Cut the salt: Processed foods with high sodium content get makeover in cookbook

As Canadians become more aware of the dangers of consuming high-salt foods, there is a new cookbook out that delves deeper into the subject.

“Hold That Hidden Salt” is by Halifax dietitian Maureen Tilley (Formac Publishing, $24.95, paperback). It goes beyond table salt and the use of it in cooking by turning to what she believes is the insidious overuse of sodium in processed foods.

“That also includes take-out fast foods like pizza, burgers and breakfast sandwiches,” says the 28-year-old, whose first cookbook, “Hold The Salt,” was released in 2010.

Tilley says that 77 per cent of the sodium we consume is from processed foods.

“Lots of the flavour from salt found in these foods in supermarkets such as soups, muffins, cereals and pasta sauces are there because it helps food companies to market their products.”

In the book, Tilley identifies processed products from popular convenience manufacturers.

Using the nutritional charts on such products as Quaker Muffin Mix (blueberry-buttermilk), she found that a 38-gram muffin contains 300 milligrams of sodium.

That is significantly lower than a Tim Hortons muffin which has 770 mg sodium, Tilley notes.

To help readers cut the sodium, she developed her own rendition of a similar blueberry muffin with 87 mg sodium.

Health Canada recommends a daily upper intake of 2,300 mg of sodium for an average Canadian adult, which is about 5 ml (1 tsp), and encourages Canadians to reduce that to close to 1,500 mg a day.

Observing this level is especially important for individuals with or at risk of high blood pressure, Tilley suggests.

“With the muffins it is difficult whether using baking soda or baking powder which are full of sodium,” she says. “It was a matter of … adding enough of one of them so it will rise but not too much that would put the amount through the roof.”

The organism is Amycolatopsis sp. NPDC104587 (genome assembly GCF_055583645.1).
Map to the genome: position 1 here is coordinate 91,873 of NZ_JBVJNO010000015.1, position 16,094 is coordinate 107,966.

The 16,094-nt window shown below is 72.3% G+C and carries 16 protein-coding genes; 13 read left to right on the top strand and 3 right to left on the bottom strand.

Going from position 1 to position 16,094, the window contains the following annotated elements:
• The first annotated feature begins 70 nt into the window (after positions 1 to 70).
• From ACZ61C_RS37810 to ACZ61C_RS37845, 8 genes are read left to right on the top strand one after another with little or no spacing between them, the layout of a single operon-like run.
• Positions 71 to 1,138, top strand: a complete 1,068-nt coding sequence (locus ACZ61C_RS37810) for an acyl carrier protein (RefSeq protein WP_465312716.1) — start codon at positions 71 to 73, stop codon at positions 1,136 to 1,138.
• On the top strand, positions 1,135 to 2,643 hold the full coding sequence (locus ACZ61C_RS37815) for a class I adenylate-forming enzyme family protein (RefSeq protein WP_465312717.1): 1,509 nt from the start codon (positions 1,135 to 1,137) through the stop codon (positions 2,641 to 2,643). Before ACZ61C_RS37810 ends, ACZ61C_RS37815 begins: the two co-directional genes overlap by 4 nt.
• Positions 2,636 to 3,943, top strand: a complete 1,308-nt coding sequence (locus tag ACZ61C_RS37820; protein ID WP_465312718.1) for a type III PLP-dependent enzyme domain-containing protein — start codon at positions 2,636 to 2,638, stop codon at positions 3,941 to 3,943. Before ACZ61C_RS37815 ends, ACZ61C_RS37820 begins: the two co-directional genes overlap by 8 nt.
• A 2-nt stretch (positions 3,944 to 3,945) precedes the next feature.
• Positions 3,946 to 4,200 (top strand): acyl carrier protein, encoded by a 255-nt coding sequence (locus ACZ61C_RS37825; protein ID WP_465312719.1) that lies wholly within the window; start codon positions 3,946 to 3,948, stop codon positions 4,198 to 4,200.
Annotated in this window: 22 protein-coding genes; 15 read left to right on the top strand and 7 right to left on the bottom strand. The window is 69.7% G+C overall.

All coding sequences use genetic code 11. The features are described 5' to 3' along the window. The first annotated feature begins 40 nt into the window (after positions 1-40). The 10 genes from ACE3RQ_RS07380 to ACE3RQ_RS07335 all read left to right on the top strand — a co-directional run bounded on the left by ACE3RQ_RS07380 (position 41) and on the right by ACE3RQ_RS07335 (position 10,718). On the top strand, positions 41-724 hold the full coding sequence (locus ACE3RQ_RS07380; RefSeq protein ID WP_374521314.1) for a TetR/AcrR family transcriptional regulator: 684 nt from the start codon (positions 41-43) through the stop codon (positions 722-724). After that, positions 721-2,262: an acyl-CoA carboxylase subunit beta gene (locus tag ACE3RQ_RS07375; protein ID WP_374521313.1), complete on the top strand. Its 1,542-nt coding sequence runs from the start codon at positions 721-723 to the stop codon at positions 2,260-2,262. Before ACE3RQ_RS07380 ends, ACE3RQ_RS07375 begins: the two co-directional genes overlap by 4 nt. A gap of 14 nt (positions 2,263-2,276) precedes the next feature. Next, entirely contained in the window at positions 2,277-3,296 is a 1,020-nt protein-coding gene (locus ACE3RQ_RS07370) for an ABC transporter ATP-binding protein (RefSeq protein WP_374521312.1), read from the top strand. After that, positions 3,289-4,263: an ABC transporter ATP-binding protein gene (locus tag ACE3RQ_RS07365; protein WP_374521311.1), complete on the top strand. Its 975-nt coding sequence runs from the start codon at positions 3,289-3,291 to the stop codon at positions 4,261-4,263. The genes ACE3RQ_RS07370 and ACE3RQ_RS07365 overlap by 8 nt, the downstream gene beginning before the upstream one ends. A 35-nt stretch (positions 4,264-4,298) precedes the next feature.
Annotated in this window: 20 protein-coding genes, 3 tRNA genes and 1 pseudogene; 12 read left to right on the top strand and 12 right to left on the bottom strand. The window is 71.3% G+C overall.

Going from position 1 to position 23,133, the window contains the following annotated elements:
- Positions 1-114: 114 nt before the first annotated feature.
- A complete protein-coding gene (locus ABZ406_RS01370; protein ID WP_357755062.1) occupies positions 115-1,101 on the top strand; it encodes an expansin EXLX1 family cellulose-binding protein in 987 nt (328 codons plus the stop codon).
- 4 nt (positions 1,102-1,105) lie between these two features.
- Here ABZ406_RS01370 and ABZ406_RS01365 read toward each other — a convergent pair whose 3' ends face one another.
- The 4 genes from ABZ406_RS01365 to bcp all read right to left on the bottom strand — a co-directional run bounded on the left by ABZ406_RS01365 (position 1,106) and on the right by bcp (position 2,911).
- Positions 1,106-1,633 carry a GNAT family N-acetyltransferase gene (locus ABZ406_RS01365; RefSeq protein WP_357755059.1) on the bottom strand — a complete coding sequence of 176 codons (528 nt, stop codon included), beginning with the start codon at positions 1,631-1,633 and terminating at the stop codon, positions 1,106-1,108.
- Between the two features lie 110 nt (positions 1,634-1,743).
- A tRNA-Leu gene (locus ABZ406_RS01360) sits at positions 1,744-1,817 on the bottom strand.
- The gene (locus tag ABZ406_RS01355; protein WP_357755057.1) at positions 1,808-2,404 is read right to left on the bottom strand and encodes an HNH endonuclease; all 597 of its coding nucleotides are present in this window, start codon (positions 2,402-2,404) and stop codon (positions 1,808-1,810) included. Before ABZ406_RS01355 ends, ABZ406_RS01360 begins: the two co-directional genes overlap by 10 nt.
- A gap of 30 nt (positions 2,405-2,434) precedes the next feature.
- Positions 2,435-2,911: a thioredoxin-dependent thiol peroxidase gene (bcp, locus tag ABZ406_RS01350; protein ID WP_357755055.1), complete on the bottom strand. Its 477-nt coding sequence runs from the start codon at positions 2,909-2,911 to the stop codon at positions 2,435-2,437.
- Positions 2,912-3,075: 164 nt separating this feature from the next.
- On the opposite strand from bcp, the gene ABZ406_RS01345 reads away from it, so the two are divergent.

She created lower-sodium homemade alternatives for each popular processed food product she tested for sodium levels.

“I found that 1 cup (250 ml) of a Knorr soup contained 850 mg, over half the amount allowed daily,” she says. “What are you going to eat the rest of the day?”

To come as close as possible to the processed items in her recipes, Tilley “played around, relied on family, friends and colleagues to taste test and copied the basic ingredients on the containers but always lowering sodium levels.”

“Most reactions to my findings are for people to say they are completely unaware of sodium content on these products,” she says.

Tilley says processed food companies present appealing strategies to market their high-sodium products.

“They’ll claim that their foods contain whole grains, extra vegetables and even reduced sodium even though it is just 25 per cent less of the original product.”

A bonus is video clips which take readers behind the scenes with chef Michael Howell of Halifax and Tilley. Look for the video camera symbol next to the recipes in the book or check for a complete list.

Source: Canadian Press